Cream of Stinging Nettle Soup – A Guest Post From Laura of Hip Pressure Cooking

Stinging nettle soup made in the pressure cooker
Cream of Stinging Nettle Soup

Today I’m excited to bring you a guest post from Laura of Hip Pressure Cooking. I’ve fallen in love with my pressure cooker over the past couple of years, and I’ve come to rely on Laura’s site as the definitive resource for how to use it. She doesn’t make pressure cooker recipes simply to speed things up. For her, it isn’t a useful recipe unless the dish comes out as good or better than it would on the stovetop or in the oven. Laura is Italian, and you can imagine an Italian woman would take a lot of heat for suggesting that traditional foods like polenta can be made successfully in a non-traditional way! So you can be sure assured that her recipes don’t just work, they knock it out of the park.

For today’s guest post, she shows us how to make a cream of stinging nettle soup, which is perfect timing because nettle season is just about to get going, at least in my part of the country. If you don’t forage for them yourself, check out your local farmer’s market, as nettles don’t typically appear in grocery stores. Take it away, Laura…

Introduction to Pressure Cooking

Pressure cookers considerably shorten the cooking time of just about anything – including soups!

A pressure cooker is a normal high-quality stainless steel pan with a fancy top which seals shut at the beginning of cooking and traps vapor inside allowing the pressure to build and internal temperature to rise higher than what can be achieved with conventional cooking – resulting in faster cooking, more intense flavor, and better preserved vitamins and minerals!

Technology has made modern pressure cookers safer (with redundant safety mechanisms), faster (more pressure) and quieter than ever- no more whistling, shhshing or unexpected bursts of vapor while under pressure.

How Much Faster?

How about…

  • Soaked chickpeas ready in 33* minutes  vs. 3 hours (or more) of simmering – black beans need only 20*!
  • Pasta and Sauce cooked together, with al dente results ready in the time it would take to get a pot of hot water to boil.
  • Almost any veggie steamed to perfection with just 5 minutes or less under pressure (with exception of potatoes, pumpkin and beets)
  • A veggie stock can be cooked at pressure for only 5 minutes, and then the residual heat of the pressure cooker will keep cooking it for 10 minutes or more (no energy!).
  • A steamed dessert custard can be fully cooked without curdling in 5-10 minutes (depending on the size of the container)

*Cooking time includes time to pressure and open – in other words, from start to finish!

Why is Pressure Cooking Good for Vegetables?

Pressure cooking prevents the oxidation of veggies, using the steamer basket preserves the water-soluble vitamins, the sealed top keep the vitamins from evaporating away, and the quick cooking helps to retain more minerals that could be destroyed by longer cooking times.  The result will be more flavor, more color and a retention of up to 95% of vitamins and minerals (vs. regular cooking, which only retains about 40%).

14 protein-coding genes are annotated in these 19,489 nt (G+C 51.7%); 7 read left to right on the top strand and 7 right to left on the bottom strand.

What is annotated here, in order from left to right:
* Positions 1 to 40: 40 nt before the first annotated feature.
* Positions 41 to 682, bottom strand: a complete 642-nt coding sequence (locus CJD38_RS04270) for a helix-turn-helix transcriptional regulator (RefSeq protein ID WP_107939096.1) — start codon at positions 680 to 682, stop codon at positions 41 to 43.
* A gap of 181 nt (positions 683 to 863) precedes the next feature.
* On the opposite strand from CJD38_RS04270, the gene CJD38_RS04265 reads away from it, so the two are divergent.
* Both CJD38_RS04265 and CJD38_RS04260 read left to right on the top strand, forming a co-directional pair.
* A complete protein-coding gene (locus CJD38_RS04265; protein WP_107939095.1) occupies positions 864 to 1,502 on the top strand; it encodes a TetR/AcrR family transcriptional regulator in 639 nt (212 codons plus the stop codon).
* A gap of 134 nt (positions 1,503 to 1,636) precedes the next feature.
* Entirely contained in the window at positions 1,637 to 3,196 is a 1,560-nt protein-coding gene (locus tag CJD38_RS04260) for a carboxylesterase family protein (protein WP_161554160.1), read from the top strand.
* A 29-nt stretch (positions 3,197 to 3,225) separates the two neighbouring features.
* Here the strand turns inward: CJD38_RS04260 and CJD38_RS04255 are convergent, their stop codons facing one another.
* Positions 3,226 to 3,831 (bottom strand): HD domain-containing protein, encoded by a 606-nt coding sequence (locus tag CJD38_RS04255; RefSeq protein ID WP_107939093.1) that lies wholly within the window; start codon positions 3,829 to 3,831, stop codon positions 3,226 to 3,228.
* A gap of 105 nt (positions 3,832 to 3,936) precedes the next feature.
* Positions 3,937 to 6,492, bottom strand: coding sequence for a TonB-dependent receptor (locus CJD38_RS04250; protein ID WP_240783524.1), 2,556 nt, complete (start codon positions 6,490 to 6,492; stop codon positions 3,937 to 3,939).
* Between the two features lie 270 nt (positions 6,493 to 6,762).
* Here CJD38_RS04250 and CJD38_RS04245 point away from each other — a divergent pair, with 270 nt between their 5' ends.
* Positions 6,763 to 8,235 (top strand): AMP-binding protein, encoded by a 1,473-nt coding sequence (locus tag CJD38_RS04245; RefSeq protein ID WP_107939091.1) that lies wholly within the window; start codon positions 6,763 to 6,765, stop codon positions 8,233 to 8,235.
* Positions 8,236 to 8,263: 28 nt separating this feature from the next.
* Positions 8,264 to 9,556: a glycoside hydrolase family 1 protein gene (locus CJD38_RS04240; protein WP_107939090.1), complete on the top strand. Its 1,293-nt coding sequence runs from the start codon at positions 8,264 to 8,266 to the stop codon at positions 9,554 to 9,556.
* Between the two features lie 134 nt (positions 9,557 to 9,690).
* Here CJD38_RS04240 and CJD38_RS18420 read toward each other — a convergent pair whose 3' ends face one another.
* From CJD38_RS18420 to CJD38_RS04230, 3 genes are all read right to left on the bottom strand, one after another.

So What Can it Do?

You can use a pressure cooker to cook vegetables, fruits, dessert, grains (meat and fish, for the omnivores) and it is famous for how quickly it can cook beans! A pressure cooker will let you cook in the following ways -including combining traditional cooking techniques with this super-fast cooker:

  • Brown – this is the first step in many recipes, like risotto, and can be done before the lid is placed and pressure cooking begins, or after it is removed.
  • Boil – just add enough water to cover the food by half.
  • Steam – insert the accessory, or a metal-foldable steaming basket with 1 cup of water.
  • Braise – brown the food in the pan, and then add 1/2 a cup or less of liquid (wine, milk, broth, water).
  • Stew – throw everything in, cover with liquid, and close the top.
  • Steam Roast – place the food suspended with rack, trivet or steamer basket with just 1-2 cups of cooking liquid.
  • Reduce – after the lid is removed, cook on high flame to reduce liquids if desired.
  • Water Bath  (Bain Marie)– place a heat-resistant bowl (ceramic, Pyrex, stainless steel), covered in aluminum foil on steamer basket inside pressure cooker with 1 cup of water on the bottom.
  • Perfectly Cooked Rice – add the correct proportion of rice to water, bring to pressure and turn off the pressure cooker.  The residual heat and vapor will cook the rice perfectly.
  • Extract Juice –  place fruit in steamer basket with container underneath.

Show Me!

Though the recipe below does not require a pressure cooker – you will find that once you discover the taste and speed at which your food is ready that you won’t ant to put it down.  Making this recipe “the regular no pressure way” would have you use a stock you made beforehand (instead of making it on the fly), boiling the potatoes for 30 minutes and tossing in the nettles during the last 10 minutes.

Picking & Washing Stinging Nettles

Stinging nettles, young and oldA web search will yield a host of bloggers picking nettles with tongs, gloves and anything possible to avoid getting stung.  The reality is that if you’re getting stung, the nettle is really too old to be picked and cooked.  The soft, young nettles which have not yet bloomed will not prick you and.. if you are brave enough to stick one in your mouth they have a very strong and refreshing flavor of cucumber – just taste it though, stinging nettles are not a raw food.  There may still be some traces of “formic acid” which is the “sting” one would get from red fire ants which is destroyed during cooking.